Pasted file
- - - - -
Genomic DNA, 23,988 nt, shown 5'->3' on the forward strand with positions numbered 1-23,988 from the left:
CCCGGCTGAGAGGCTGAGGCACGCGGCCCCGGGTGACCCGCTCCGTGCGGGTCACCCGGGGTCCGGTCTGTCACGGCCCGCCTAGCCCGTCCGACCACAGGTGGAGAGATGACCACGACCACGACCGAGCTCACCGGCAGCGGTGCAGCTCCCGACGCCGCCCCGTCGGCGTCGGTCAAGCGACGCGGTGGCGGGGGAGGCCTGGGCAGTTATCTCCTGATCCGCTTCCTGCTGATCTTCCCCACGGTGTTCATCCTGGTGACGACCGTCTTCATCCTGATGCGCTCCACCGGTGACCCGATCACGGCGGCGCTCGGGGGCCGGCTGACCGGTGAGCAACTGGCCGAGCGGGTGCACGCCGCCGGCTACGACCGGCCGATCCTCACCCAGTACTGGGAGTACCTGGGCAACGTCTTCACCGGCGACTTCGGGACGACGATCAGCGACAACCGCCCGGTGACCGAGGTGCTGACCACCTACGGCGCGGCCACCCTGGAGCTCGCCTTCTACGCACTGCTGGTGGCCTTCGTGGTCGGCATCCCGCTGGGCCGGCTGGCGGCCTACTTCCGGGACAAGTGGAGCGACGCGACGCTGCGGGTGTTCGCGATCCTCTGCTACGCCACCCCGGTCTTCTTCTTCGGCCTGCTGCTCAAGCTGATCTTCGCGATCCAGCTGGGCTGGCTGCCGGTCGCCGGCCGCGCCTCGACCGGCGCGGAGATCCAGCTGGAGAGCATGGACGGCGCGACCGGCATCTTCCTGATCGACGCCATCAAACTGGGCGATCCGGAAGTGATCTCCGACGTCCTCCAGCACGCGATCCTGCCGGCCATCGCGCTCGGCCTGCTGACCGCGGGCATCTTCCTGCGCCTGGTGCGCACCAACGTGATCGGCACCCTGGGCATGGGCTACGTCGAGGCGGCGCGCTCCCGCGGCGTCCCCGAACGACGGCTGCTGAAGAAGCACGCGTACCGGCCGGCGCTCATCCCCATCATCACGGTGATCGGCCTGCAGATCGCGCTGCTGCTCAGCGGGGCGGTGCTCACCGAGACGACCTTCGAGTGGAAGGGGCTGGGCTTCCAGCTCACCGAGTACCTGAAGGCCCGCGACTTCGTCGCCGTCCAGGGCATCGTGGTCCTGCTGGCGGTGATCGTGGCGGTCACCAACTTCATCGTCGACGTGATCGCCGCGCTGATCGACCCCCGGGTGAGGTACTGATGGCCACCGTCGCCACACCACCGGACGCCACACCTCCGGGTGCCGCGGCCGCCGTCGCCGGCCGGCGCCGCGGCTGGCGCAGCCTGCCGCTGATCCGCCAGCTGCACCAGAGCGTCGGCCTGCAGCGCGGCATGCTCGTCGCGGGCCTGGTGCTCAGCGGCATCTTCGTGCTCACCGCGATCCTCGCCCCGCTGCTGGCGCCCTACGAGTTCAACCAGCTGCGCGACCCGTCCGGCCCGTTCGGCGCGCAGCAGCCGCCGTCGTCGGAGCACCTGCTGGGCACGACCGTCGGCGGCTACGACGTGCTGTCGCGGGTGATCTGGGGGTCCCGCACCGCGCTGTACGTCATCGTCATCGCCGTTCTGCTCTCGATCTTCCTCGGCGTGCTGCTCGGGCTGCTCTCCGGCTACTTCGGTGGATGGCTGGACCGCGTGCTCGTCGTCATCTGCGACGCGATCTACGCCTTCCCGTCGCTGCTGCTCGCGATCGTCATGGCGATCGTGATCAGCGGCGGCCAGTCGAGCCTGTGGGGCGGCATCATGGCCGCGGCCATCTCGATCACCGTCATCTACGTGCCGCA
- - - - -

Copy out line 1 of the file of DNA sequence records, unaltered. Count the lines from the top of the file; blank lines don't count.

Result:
Genomic DNA, 23,988 nt, shown 5'->3' on the forward strand with positions numbered 1-23,988 from the left: